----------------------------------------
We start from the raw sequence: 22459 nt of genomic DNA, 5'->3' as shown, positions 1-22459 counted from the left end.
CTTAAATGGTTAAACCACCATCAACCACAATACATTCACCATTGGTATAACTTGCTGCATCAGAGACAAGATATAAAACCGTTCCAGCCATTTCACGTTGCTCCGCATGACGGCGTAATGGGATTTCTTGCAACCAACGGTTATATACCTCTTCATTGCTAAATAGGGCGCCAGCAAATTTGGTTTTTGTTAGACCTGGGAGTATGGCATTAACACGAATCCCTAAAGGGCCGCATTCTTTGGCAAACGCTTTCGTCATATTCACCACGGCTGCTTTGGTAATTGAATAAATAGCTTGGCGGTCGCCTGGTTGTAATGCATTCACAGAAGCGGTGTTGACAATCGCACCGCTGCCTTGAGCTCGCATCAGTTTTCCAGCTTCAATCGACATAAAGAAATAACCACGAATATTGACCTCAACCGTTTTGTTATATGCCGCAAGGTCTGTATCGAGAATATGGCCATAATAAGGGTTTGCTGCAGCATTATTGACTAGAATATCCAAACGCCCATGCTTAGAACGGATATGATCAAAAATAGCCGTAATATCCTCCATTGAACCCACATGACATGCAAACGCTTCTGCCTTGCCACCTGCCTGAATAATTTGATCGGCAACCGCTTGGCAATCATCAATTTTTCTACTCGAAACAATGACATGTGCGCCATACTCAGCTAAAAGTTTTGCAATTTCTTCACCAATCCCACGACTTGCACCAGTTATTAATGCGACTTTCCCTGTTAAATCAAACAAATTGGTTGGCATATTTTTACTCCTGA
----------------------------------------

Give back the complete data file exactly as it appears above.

We start from the raw sequence: 22459 nt of genomic DNA, 5'->3' as shown, positions 1-22459 counted from the left end.
CTTAAATGGTTAAACCACCATCAACCACAATACATTCACCATTGGTATAACTTGCTGCATCAGAGACAAGATATAAAACCGTTCCAGCCATTTCACGTTGCTCCGCATGACGGCGTAATGGGATTTCTTGCAACCAACGGTTATATACCTCTTCATTGCTAAATAGGGCGCCAGCAAATTTGGTTTTTGTTAGACCTGGGAGTATGGCATTAACACGAATCCCTAAAGGGCCGCATTCTTTGGCAAACGCTTTCGTCATATTCACCACGGCTGCTTTGGTAATTGAATAAATAGCTTGGCGGTCGCCTGGTTGTAATGCATTCACAGAAGCGGTGTTGACAATCGCACCGCTGCCTTGAGCTCGCATCAGTTTTCCAGCTTCAATCGACATAAAGAAATAACCACGAATATTGACCTCAACCGTTTTGTTATATGCCGCAAGGTCTGTATCGAGAATATGGCCATAATAAGGGTTTGCTGCAGCATTATTGACTAGAATATCCAAACGCCCATGCTTAGAACGGATATGATCAAAAATAGCCGTAATATCCTCCATTGAACCCACATGACATGCAAACGCTTCTGCCTTGCCACCTGCCTGAATAATTTGATCGGCAACCGCTTGGCAATCATCAATTTTTCTACTCGAAACAATGACATGTGCGCCATACTCAGCTAAAAGTTTTGCAATTTCTTCACCAATCCCACGACTTGCACCAGTTATTAATGCGACTTTCCCTGTTAAATCAAACAAATTGGTTGGCATATTTTTACTCCTGA